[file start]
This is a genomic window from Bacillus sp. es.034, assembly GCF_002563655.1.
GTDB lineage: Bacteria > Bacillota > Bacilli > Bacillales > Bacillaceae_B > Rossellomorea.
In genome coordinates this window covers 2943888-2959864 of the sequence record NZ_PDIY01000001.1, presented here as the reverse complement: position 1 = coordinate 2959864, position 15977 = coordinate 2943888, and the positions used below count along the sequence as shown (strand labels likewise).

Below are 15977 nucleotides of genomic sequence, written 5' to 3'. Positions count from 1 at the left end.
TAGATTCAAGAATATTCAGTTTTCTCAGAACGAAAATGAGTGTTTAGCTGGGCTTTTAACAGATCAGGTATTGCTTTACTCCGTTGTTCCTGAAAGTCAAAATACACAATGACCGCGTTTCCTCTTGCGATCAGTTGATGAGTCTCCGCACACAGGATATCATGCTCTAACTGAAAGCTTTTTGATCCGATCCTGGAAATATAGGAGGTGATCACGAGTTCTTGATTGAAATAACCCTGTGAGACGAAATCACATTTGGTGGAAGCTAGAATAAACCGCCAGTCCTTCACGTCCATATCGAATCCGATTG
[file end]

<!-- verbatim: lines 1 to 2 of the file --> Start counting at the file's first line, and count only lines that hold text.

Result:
This is a genomic window from Bacillus sp. es.034, assembly GCF_002563655.1.
GTDB lineage: Bacteria > Bacillota > Bacilli > Bacillales > Bacillaceae_B > Rossellomorea.